FIG 2 Dynamics in precision, completeness, and remaining rate after applying progressive cutoffs on BLAST alignment metrics. PD = pooled DNA; PB = pooled biomass. (A) Cutoffs applied to query length. (B) cutoffs applied to alignment E values. (C) cutoffs applied to the percentage of identical matches. (D) cutoffs applied to query coverage.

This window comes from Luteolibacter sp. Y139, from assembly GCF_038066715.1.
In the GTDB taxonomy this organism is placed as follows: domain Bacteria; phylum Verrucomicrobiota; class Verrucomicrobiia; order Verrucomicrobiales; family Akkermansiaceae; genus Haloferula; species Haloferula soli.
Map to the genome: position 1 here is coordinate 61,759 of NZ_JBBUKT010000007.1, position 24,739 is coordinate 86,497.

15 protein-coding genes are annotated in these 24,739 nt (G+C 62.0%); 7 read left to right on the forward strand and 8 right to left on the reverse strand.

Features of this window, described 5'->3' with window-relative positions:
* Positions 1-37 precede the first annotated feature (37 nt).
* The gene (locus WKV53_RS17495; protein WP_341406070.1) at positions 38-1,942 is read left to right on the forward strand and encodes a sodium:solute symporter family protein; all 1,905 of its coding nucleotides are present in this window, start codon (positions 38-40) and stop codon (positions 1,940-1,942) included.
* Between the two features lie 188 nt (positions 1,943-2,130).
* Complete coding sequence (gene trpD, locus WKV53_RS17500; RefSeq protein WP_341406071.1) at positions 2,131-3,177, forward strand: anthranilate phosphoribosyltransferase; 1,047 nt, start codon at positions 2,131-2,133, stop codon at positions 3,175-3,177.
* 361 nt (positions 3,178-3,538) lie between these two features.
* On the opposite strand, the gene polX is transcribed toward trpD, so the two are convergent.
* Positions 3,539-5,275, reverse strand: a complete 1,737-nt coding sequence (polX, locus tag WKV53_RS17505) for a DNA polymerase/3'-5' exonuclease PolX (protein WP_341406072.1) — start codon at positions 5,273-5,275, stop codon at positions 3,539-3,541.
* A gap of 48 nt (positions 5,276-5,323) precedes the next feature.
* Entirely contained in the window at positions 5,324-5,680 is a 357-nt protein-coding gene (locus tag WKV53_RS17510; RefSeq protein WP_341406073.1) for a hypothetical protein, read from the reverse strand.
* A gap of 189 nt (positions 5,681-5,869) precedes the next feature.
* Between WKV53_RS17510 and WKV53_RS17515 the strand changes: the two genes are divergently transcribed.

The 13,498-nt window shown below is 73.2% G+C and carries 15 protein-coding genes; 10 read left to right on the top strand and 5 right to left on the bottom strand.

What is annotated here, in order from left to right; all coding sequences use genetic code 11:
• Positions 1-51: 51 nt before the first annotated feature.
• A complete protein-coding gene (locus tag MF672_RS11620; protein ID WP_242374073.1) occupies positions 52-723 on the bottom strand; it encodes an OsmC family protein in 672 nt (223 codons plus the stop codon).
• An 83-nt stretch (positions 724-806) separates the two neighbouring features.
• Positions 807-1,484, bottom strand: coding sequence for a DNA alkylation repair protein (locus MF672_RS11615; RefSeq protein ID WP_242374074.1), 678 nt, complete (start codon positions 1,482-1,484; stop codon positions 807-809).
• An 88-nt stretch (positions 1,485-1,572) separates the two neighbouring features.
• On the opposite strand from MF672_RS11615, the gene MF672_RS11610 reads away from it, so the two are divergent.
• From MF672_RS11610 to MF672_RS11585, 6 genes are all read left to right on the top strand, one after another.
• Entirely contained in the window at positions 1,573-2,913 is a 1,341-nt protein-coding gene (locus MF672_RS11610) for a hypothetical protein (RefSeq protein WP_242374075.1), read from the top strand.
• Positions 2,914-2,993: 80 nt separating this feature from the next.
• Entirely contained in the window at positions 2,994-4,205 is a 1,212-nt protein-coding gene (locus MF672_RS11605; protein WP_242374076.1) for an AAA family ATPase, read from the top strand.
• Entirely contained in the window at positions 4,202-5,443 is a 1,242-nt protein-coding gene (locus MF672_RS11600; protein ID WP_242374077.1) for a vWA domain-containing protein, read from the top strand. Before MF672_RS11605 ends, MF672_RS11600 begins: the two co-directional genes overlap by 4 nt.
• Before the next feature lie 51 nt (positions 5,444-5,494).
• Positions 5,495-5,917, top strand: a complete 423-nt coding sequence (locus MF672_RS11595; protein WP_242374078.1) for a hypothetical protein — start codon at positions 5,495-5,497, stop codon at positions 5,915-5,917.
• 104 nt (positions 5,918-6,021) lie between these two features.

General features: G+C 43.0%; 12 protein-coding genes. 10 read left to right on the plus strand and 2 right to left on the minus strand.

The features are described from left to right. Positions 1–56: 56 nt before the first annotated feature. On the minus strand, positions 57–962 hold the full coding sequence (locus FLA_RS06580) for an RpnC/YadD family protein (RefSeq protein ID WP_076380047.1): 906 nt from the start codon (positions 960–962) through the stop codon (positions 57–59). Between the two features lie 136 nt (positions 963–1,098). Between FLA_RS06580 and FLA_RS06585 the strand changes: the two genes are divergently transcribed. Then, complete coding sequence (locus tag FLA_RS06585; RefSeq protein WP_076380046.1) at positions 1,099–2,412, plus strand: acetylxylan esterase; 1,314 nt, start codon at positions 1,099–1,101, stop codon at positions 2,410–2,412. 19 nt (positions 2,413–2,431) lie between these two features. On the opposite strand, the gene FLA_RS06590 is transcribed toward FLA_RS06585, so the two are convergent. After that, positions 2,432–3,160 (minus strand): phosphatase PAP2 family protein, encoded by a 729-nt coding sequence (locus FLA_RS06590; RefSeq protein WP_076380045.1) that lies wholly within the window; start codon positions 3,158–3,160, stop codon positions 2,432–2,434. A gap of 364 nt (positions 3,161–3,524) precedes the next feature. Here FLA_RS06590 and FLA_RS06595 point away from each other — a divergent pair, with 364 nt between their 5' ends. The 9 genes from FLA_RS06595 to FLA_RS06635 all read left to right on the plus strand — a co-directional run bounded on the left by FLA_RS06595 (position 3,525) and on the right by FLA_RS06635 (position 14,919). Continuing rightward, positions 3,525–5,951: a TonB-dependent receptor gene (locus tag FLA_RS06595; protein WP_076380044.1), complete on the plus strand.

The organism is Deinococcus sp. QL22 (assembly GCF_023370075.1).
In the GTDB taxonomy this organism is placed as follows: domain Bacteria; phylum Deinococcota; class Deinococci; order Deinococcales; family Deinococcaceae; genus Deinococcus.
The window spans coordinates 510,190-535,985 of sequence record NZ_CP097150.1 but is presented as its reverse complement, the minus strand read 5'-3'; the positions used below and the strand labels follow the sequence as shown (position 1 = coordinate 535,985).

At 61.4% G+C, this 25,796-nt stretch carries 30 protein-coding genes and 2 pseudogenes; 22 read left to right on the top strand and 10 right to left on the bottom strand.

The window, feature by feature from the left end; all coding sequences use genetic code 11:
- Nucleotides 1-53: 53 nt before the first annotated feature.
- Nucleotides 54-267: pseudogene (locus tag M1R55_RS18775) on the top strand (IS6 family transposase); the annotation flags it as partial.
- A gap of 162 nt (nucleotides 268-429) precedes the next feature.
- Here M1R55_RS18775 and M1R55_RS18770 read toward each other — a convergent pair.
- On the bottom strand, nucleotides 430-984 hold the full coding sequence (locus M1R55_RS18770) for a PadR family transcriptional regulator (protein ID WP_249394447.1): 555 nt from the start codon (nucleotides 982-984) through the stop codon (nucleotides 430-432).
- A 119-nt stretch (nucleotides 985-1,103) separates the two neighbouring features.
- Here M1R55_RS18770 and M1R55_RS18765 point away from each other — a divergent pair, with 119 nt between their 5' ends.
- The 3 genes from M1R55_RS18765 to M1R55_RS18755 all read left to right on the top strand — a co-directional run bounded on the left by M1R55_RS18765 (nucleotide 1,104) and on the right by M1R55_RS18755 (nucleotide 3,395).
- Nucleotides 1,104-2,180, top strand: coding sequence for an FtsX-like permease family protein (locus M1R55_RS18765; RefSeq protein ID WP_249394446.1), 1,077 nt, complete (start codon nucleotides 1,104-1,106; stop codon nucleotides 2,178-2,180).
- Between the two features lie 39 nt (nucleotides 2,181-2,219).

Given the results above, we investigated how the alignment parameters were calculated and explored other variables to improve the classifications. The BLAST E value is calculated as E = mn2-S in which S is the bits score derived from the number of gaps and mismatches in the alignment, and m and n are the query length and database total length, respectively (32). Therefore, the E value is influenced exponentially by the alignment quality. We next investigated query coverage, a metric based on how much of the query sequence aligned to the subject. We calculated the query coverage as the number of identical matches divided by the read or contig length and applied progressive cutoffs on this parameter for each data set/algorithm analysis. As shown in Fig. 2D, applying cutoffs on query coverage improved the precision of all four analyses significantly, and did not cause losses of completeness at smaller cutoff values. For example, at a 10% cutoff on query coverage, the precision of all four analyses was 98–99% while the completeness remained at 100% and the remaining rate dropped by 10–25%. This result not only supported our hypothesis that the total length of the alignment matters as much as the alignment quality, but also suggested a novel approach to improve the accuracy of fungal classification.